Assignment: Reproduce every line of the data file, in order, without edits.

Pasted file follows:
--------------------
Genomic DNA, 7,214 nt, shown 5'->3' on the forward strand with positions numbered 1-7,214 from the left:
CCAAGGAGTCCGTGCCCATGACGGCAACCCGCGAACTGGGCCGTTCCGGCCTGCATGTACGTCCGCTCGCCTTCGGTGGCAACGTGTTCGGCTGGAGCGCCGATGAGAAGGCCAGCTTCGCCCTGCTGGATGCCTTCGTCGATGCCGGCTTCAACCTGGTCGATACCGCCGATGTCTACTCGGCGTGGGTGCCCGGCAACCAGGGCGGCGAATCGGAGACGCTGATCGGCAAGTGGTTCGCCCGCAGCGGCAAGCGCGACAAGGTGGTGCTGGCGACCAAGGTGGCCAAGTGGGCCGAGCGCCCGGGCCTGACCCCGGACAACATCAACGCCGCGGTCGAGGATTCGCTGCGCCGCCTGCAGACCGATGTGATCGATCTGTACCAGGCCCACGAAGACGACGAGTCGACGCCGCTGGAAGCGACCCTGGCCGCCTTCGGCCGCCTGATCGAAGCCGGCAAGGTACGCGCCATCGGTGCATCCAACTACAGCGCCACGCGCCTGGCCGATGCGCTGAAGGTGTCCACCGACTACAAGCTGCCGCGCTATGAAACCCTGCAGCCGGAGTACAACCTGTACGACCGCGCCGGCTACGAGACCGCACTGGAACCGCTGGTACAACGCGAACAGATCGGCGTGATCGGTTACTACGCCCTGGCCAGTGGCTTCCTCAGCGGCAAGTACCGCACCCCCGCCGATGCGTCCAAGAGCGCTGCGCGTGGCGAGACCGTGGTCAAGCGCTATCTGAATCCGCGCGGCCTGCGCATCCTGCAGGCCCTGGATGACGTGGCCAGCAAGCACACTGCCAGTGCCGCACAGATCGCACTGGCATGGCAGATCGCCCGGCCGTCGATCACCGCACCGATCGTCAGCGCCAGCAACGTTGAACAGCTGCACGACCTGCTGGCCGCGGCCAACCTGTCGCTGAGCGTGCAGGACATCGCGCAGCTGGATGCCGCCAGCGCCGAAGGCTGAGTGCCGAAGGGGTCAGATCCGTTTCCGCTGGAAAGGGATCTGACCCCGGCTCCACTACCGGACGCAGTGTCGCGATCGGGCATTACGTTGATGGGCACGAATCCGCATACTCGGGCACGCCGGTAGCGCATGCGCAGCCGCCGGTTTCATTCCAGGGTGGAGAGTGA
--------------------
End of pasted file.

Genomic DNA, 7,214 nt, shown 5'->3' on the forward strand with positions numbered 1-7,214 from the left:
CCAAGGAGTCCGTGCCCATGACGGCAACCCGCGAACTGGGCCGTTCCGGCCTGCATGTACGTCCGCTCGCCTTCGGTGGCAACGTGTTCGGCTGGAGCGCCGATGAGAAGGCCAGCTTCGCCCTGCTGGATGCCTTCGTCGATGCCGGCTTCAACCTGGTCGATACCGCCGATGTCTACTCGGCGTGGGTGCCCGGCAACCAGGGCGGCGAATCGGAGACGCTGATCGGCAAGTGGTTCGCCCGCAGCGGCAAGCGCGACAAGGTGGTGCTGGCGACCAAGGTGGCCAAGTGGGCCGAGCGCCCGGGCCTGACCCCGGACAACATCAACGCCGCGGTCGAGGATTCGCTGCGCCGCCTGCAGACCGATGTGATCGATCTGTACCAGGCCCACGAAGACGACGAGTCGACGCCGCTGGAAGCGACCCTGGCCGCCTTCGGCCGCCTGATCGAAGCCGGCAAGGTACGCGCCATCGGTGCATCCAACTACAGCGCCACGCGCCTGGCCGATGCGCTGAAGGTGTCCACCGACTACAAGCTGCCGCGCTATGAAACCCTGCAGCCGGAGTACAACCTGTACGACCGCGCCGGCTACGAGACCGCACTGGAACCGCTGGTACAACGCGAACAGATCGGCGTGATCGGTTACTACGCCCTGGCCAGTGGCTTCCTCAGCGGCAAGTACCGCACCCCCGCCGATGCGTCCAAGAGCGCTGCGCGTGGCGAGACCGTGGTCAAGCGCTATCTGAATCCGCGCGGCCTGCGCATCCTGCAGGCCCTGGATGACGTGGCCAGCAAGCACACTGCCAGTGCCGCACAGATCGCACTGGCATGGCAGATCGCCCGGCCGTCGATCACCGCACCGATCGTCAGCGCCAGCAACGTTGAACAGCTGCACGACCTGCTGGCCGCGGCCAACCTGTCGCTGAGCGTGCAGGACATCGCGCAGCTGGATGCCGCCAGCGCCGAAGGCTGAGTGCCGAAGGGGTCAGATCCGTTTCCGCTGGAAAGGGATCTGACCCCGGCTCCACTACCGGACGCAGTGTCGCGATCGGGCATTACGTTGATGGGCACGAATCCGCATACTCGGGCACGCCGGTAGCGCATGCGCAGCCGCCGGTTTCATTCCAGGGTGGAGAGTGA